This business name stuff matters. You don’t get to do it twice, or at least not without a whole lot of pain and suffering.

Most companies live forever with the first name they come up with. Factors that make your company name work include practical legal ownership, ease of use, ease of marketing and branding, and simplicity, to name a few. The domain name can follow later.

Would a rose by any other name smell as sweet?

My view is that people spend too much anxiety on the name, and too often without much business impact.

Palo Alto Software started as Infoplan, Inc., then changed to Palo Alto Software, Inc. a year later, and that hurt a little. But the new name was so much better than the old one that we didn’t mind much.

But, when we moved from Palo Alto, California, to Eugene, Oregon, we didn’t consider—not even for a second—changing our name again.

So I’d like to take another look at the business of naming a new business:

1. Make sure you don’t bump into anybody else’s name

Who wants lawsuits? If you’re brand new, you don’t want to have a specific name that conflicts with an existing business. Do a really thorough Web search first and, if you can afford it, talk to an attorney. Don’t let the attorney have a blank check; get an expense estimate first.

2. Don’t get hung up on getting your exact domain name

You don’t have to have your exact favorite website domain name to build a business. If it makes you feel better, compare the traffic of Amazon (huge) to (tiny). Or (huge) and (tiny).

The smaller the better, but try to avoid frequent misspellings (silent letters, fone instead of phone, phreak instead of freak, for example). W

e can’t get around for Palo Alto Software, but that one gets misspelled a lot, and we lose people searching for the misspelled “buisness plan” instead of business plan. We eventually bought “” because we were losing traffic to it from our existing

3. Get a name you can use

Real-world example: In 1988 I changed the company name of Infoplan to Palo Alto Software. A friend in PR said he’d done a search and there were 26,000 corporations in the U.S. whose name started with “info.” So here are some questions to consider:

  • Is it easy to remember? To say? To spell? Think of the names that work for you, in your life—your favorite restaurants, stores, services. What works for you? Why? I’ve never been able to say Iraila, a local restaurant (named after the owner’s mother), and—coincidence or not—I don’t go there.
  • Is it confusing? Does it sound like something else?
  • Is it cute, or possibly too cute? Cute names can work well or poorly, depending on the business and the target. Rhymes, puns and so on can be great or grating. I like Rhythm and Blooms, a local flower store. I don’t like FCUK, a clothing chain in the UK.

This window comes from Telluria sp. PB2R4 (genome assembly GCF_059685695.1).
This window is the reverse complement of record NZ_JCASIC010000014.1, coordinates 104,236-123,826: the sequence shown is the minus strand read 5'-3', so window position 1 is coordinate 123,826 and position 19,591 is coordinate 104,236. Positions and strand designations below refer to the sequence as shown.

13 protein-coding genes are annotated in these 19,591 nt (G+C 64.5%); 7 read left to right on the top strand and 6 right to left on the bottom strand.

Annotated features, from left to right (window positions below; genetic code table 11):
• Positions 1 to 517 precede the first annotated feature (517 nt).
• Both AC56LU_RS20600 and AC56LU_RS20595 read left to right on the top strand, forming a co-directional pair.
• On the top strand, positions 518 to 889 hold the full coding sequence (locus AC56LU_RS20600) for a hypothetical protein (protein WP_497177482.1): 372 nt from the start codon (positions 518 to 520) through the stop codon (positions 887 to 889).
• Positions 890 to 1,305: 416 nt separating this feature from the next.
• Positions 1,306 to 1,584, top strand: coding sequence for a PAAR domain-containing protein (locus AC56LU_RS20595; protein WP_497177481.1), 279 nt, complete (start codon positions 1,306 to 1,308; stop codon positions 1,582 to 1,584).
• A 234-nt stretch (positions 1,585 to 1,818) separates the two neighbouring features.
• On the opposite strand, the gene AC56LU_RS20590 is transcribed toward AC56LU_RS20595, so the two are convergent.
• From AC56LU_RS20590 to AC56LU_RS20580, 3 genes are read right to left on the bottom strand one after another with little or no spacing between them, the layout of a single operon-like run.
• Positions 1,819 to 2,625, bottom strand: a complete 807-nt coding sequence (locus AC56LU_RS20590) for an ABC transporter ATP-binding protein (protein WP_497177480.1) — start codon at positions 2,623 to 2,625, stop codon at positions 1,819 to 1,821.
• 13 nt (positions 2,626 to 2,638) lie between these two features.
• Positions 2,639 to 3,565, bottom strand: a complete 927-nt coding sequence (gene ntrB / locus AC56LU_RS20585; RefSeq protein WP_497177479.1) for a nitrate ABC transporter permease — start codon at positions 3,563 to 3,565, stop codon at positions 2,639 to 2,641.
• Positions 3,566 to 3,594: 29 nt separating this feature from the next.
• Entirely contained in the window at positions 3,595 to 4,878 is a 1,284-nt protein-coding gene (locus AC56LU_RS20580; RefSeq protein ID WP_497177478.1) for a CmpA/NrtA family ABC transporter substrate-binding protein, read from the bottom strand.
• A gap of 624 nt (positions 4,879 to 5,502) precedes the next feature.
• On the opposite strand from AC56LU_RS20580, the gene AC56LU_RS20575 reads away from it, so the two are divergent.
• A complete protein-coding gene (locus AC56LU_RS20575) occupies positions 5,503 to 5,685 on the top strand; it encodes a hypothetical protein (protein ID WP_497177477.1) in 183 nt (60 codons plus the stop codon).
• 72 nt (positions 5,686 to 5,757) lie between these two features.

If you follow these first three tips, don’t sweat the rest too much. A bad name can really hurt, but the difference between an acceptable name and a really good name is a lot less than you think.

What really matters is the meaning you attach to the name through years of doing business well. I think this is the right focus, on the company name first, when you’re starting up.

Startup names and domain names

It’s hard enough to set a name for your startup—but it’s much harder when you sweat the domain name too much and let it clog the creative process.

Thank goodness, when we renamed Infoplan Inc. to Palo Alto Software, Inc. back in 1988, we didn’t think about the domain name issue. Instead, as we decided that Infoplan was too hard to market and we discovered that Palo Alto Software was not in use as a corporate name in California, so that’s what we named it. It said Silicon Valley, it said Stanford University, and we lived in Palo Alto and had offices in Palo Alto.

It took us until late in 1994 to catch on with the internet. When we did, wasn’t available (we bought it years later, so it’s ours now) but we made do with,,, and a few others. I’m very glad I also registered at that time too; and some of my kids were glad I registered their names, too.

This comes up because I watch more startups these days, and I see them sweating over making the company name and the domain name both work, both be exclusive and also be coordinated. That’s really tough. Then there are product names and service names, too, which makes it even harder.

Factors that make a domain name work are ownership, of course, and a different kind of ease of use (is it easy to type and hard to misspell, for example), and a different kind of marketability (easy to remember, easy to defend).

I’ve been in some naming sessions in which we forgot some of the basics. Amazon isn’t, and Yahoo! and Google meant next to nothing when they started. But they were short, easy to remember, and, essentially, easy to market.

For more on naming your business, check out these resources here on Bplans: 

Tim BerryTim Berry

Tim Berry is the founder and chairman of Palo Alto Software and Follow him on Twitter @Timberry.